Christians are expected, by word and deed, to be different

Christians are expected, by word and deed, to be different

Christians are expected, by word and deed, to be different

A depiction of an early Christian gathering. (Credit: Stock image.)

Today's Gospel reading is a reminder that Christians are called to be an exception to prevailing social norms.

Commentary

In the ancient world, people were identified by their city, economic status, gender, and social class. Crossing these various boundaries was nearly impossible. People were boxed in and determined by factors beyond their control.

The Christian community, however, was a shining exception.

Among the Christians, people of different cultures, genders, and social tiers worshiped together and served alongside each other. Such a broad perspective was grounded in the Christian belief that a person’s identity was given by baptism and not by one’s social standing, money, or other worldly factors.

Grounded in baptism, Christians held the unprecedented belief that all people were children of God and all people held an inviolate dignity.

While universally accepted today by all people of goodwill, such a belief was radical at the time of the early Church. And, truth be told, such contemporary convictions of human dignity and human rights find their genesis in Christian theology.

Since Christians believed in the dignity of all men and women, rich and poor, native and foreigner, they reached out and sought to serve all people, especially those who were abandoned or discarded. This was particularly true in terms of widows, orphans, the sick and starving. In general, such groups were either ignored or manipulated by popular cultures in the early world.

People feared the sick, avoided the starving, and enslaved the widow and orphan. The Christians, however, were called to do no such thing. In fact, they labored to accept and help all people, especially those on the peripheries.

Grounded on such a foundational belief in human dignity, the Christian community felt compelled – by faith and goodness – to denounce any offense against a person’s dignity, such as abortion, the abandonment of the elderly, and the euthanizing of the sick. The Christians did not only condemn offenses, however, they also actively sought to surround the vulnerable with love and selfless service.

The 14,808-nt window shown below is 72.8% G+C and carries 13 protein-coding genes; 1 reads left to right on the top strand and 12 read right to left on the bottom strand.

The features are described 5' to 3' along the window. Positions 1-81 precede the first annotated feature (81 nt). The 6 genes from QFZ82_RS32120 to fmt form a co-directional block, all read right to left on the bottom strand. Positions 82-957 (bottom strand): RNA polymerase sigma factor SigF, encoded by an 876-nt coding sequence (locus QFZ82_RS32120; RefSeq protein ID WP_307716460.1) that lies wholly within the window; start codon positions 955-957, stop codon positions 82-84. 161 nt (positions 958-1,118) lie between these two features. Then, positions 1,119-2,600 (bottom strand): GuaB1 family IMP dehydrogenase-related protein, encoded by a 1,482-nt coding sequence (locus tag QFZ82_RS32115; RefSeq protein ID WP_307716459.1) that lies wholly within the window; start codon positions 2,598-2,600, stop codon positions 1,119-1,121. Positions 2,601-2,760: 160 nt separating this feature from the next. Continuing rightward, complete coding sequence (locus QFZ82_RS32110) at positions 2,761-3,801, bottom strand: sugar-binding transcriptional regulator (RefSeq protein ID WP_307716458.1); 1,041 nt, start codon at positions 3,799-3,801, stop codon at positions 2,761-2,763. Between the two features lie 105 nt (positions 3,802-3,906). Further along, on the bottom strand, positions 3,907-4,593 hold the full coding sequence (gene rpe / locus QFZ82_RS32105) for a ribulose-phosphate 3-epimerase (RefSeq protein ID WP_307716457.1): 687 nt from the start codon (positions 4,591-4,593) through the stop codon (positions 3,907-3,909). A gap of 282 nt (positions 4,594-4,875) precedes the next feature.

This led believers to create innovative services that became the antecedents to contemporary institutions such as hospitals, orphanages, schools, and outreach centers.

Today, in the Gospel Reading at Mass, all believers will once again hear the Lord Jesus’ own commission to his disciples (and to all people of goodwill): “I give you a new commandment: love one another. As I have loved you, so you also should love one another. This is how all will know that you are my disciples, if you have love for one another.”

It is precisely these words (and others like them), matched by the Lord’s own actions, that present to the world today “the most excellent way of love.” The disciples of the Lord are especially called to pick up this mantle and to speak as he spoke, to love as he loved, and to serve as he served.

This is not an easy summons, but it is a good one. The believer knows in her heart that any cross is worth it since it points to the resurrection.

In our world today, by words and deeds, Christian believers are expected to be different. Each believer, according to her own talents and means, is called to be a selfless and generous servant of life and an ardent defender of human dignity.

Rather than a political issue, or merely a justice or moral issue, the protection and care of all human life is a heartfelt credal issue for the Christian. It is one born from the very core of Christian belief, namely, that God became a human being, redeemed us by his sacrificial love, and reasserted the dignity of all men and women by showing us again that we are all the children of God.

Flowing from this core belief, Christians have received – and willingly follow – a way of life that asserts the worth and value of every human life, especially of the most vulnerable among us. This way of life is lived out in multiple and various ways. Each aspect is essential as they all extend from and point back to the dignity of all men and women.

No one outreach is prominent. Each is necessary – spiritual, political, educational, charitable, and familial – in order for the entire person to be ministered to and fully loved.

In these ways, Christian believers, and all people of goodwill, listen and fulfill the inviting words of the Lord Jesus: “As I have loved you, so you also should love one another.”

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